Actually I remember that regular languages weren't entirely enough; I think the .*? non-greedy matching was useful, e.g. for finding --> at the end of comments.

On my blog, I write my posts in markdown. After it's converted to HTML, I use regex to search and replace images (for high-res and alternative formats), and get the first paragraph (for a 'preview'). I've been doing this for years, so the 'never use regex over HTML' advice isn't holding up for me.

To me, this typifies working with technology and programming. Computer programs only ever look like they are working, because they have not encountered problem data or conditions.

Aka, it works on the happy path.

Software engineering is how we balance how much of the unhappy path and corner cases we take care of, and how we handle them, imo.

Well, as stated that particuar answer is both right and wrong...

Yes, you can not use "true" regular expressions to parse recursive structures.

But the libraries that get used for regular expressions quite often include non-regular extensions (and confusingly call the resulting expressions still "regular").

Most notably, PCRE allows for recursive patterns via "(?R)". You can absolutely parse arbitrary HTML with it.

In fact you can parse anything whith that, including binary formats. You just can't do it whithout recursively applying the same "regex" again and again...

And precise error handling is basically impossible without writing a proper lexer anyway, since your regex won't (can't, really) tell you where it was thrown off. It either works or doesn't, the "why" is left to the program to figure out...

My 5yo daughter can already write more or less ok-ish but she has big problems reading that back, especially when she does spelling mistakes.

I feel more or less the same when I write regular expressions.

Counter argument: Oh Yes You Can Use Regexes to Parse HTML!


Discussion: https://news.ycombinator.com/item?id=26357237

Counter-counter-argument, one of the comments underneath that answer:

> what you have written is not really a regular expression (modern, regular, or otherwise), but rather a Perl program that uses regular expressions heavily. Does your post really support the claim that regular expressions can parse HTML correctly? Or is it more like evidence that Perl can parse HTML correctly?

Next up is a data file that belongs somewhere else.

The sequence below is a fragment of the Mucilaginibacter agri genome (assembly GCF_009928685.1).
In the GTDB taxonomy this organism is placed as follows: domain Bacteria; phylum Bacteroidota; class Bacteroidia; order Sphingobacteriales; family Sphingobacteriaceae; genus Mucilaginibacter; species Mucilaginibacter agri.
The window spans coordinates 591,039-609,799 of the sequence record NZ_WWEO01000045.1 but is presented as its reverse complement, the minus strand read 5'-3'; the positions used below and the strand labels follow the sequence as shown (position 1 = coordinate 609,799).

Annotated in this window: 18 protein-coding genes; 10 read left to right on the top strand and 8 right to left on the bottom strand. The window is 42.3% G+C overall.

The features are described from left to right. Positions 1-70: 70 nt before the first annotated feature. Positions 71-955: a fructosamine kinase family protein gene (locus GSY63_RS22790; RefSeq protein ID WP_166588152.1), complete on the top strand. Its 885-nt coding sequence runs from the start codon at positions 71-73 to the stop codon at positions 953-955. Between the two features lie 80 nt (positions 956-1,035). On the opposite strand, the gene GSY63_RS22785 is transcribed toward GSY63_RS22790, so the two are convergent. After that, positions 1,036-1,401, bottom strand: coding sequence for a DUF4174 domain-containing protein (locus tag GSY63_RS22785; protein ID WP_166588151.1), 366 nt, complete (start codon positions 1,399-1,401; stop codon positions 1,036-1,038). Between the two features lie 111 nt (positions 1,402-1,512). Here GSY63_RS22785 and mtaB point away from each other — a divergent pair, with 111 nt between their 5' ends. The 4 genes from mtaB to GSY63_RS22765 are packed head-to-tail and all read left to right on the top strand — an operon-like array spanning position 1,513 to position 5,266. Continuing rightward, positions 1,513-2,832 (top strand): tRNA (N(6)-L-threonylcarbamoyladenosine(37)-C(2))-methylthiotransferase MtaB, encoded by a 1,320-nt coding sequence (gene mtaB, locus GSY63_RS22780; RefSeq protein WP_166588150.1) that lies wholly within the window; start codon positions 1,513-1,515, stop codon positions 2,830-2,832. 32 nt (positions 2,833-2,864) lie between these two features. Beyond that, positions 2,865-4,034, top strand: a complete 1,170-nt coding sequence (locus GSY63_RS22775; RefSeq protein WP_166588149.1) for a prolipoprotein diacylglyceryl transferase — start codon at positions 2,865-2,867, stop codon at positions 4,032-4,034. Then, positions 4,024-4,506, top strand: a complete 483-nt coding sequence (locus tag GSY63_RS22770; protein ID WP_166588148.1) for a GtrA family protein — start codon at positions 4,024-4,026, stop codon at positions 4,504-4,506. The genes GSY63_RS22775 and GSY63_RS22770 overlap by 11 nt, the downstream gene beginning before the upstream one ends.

Do the Halting Problem next.

I think we've all (mostly?) tried it. It really is the Wild West of the web when you're trying to parse other people's HTML, though.

I've played around with this parser which is extremely quick. https://github.com/lexbor/lexbor

You can't parse fully-general HTML with regex, but unless you're writing a web browser of something, that's not what you're trying to do; you're trying to parse the particular subset of HTML that happens to be emitted by this particular website that you got the HTML to be parsed from. And, much like the halting problem or integer factorization, despite the general case being difficult or impossible, the overwhelming majority of specific cases are easy.

Aren't html code highlighters using regex? Isn't vscode using TextMate regex for color highlithing?

Most code highlighters do. They’re normally close enough to accurate for highlighting purposes (though they will commonly have some uncommon constructs that they get wrong), but they tend to fall apart when you try to use that for much more; for example, indentation when you use regular expressions to parse your HTML tends to start falling apart if you take what XML users might consider “shortcuts” (such as omitting optional end tags).

Valid HTML allow optional end tags? For example?

https://html.spec.whatwg.org/multipage/syntax.html#optional-... describes which elements have optional start and end tags.

This document is valid:

  <!doctype html>
And is precisely equivalent to this document in the canonical serialisation:

  <!DOCTYPE html><html><head><title>Hello,</title>

`<script>` is an usual example that you can't self-close and absolutely need to be followed by `</script>` in HTML5.

In general though self-closing tag has no effect in HTML5 anyway, `<script>` is just an example where the usual heuristic specified by HTML5 doesn't help you at all (since it switches the lexer state).

You can usually use regexes for tokenization, which is sufficient for syntax highlighting, but you generally can’t use regexes for parsing (nested structures).